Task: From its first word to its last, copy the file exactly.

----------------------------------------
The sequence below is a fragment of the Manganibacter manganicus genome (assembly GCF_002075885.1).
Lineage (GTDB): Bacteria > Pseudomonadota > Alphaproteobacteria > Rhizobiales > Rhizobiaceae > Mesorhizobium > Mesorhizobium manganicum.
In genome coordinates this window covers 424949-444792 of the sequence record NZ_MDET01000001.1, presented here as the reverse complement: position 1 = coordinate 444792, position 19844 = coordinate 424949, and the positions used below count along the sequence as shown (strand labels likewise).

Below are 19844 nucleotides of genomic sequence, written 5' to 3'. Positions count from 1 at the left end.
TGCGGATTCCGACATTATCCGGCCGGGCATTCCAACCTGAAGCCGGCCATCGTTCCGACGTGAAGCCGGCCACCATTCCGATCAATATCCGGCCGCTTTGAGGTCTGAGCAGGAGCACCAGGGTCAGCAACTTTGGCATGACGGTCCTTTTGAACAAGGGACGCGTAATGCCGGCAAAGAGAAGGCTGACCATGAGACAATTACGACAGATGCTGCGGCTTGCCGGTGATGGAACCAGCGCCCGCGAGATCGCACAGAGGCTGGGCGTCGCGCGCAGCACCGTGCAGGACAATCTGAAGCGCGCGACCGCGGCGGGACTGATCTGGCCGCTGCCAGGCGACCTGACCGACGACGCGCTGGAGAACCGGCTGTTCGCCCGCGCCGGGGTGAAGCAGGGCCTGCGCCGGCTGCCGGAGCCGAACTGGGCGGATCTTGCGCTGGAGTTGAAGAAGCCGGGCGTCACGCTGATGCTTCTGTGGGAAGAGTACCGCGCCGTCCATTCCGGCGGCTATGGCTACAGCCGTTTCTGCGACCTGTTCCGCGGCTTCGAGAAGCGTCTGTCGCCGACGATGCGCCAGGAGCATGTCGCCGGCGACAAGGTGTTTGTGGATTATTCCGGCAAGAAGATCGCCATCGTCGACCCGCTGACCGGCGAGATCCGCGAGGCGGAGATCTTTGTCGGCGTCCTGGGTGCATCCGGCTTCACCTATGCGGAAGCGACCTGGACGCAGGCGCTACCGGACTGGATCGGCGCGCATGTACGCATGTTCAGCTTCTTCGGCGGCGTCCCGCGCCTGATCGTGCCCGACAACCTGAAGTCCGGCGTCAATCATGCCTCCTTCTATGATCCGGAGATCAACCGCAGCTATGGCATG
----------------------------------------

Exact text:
The sequence below is a fragment of the Manganibacter manganicus genome (assembly GCF_002075885.1).
Lineage (GTDB): Bacteria > Pseudomonadota > Alphaproteobacteria > Rhizobiales > Rhizobiaceae > Mesorhizobium > Mesorhizobium manganicum.
In genome coordinates this window covers 424949-444792 of the sequence record NZ_MDET01000001.1, presented here as the reverse complement: position 1 = coordinate 444792, position 19844 = coordinate 424949, and the positions used below count along the sequence as shown (strand labels likewise).

Below are 19844 nucleotides of genomic sequence, written 5' to 3'. Positions count from 1 at the left end.
TGCGGATTCCGACATTATCCGGCCGGGCATTCCAACCTGAAGCCGGCCATCGTTCCGACGTGAAGCCGGCCACCATTCCGATCAATATCCGGCCGCTTTGAGGTCTGAGCAGGAGCACCAGGGTCAGCAACTTTGGCATGACGGTCCTTTTGAACAAGGGACGCGTAATGCCGGCAAAGAGAAGGCTGACCATGAGACAATTACGACAGATGCTGCGGCTTGCCGGTGATGGAACCAGCGCCCGCGAGATCGCACAGAGGCTGGGCGTCGCGCGCAGCACCGTGCAGGACAATCTGAAGCGCGCGACCGCGGCGGGACTGATCTGGCCGCTGCCAGGCGACCTGACCGACGACGCGCTGGAGAACCGGCTGTTCGCCCGCGCCGGGGTGAAGCAGGGCCTGCGCCGGCTGCCGGAGCCGAACTGGGCGGATCTTGCGCTGGAGTTGAAGAAGCCGGGCGTCACGCTGATGCTTCTGTGGGAAGAGTACCGCGCCGTCCATTCCGGCGGCTATGGCTACAGCCGTTTCTGCGACCTGTTCCGCGGCTTCGAGAAGCGTCTGTCGCCGACGATGCGCCAGGAGCATGTCGCCGGCGACAAGGTGTTTGTGGATTATTCCGGCAAGAAGATCGCCATCGTCGACCCGCTGACCGGCGAGATCCGCGAGGCGGAGATCTTTGTCGGCGTCCTGGGTGCATCCGGCTTCACCTATGCGGAAGCGACCTGGACGCAGGCGCTACCGGACTGGATCGGCGCGCATGTACGCATGTTCAGCTTCTTCGGCGGCGTCCCGCGCCTGATCGTGCCCGACAACCTGAAGTCCGGCGTCAATCATGCCTCCTTCTATGATCCGGAGATCAACCGCAGCTATGGCATG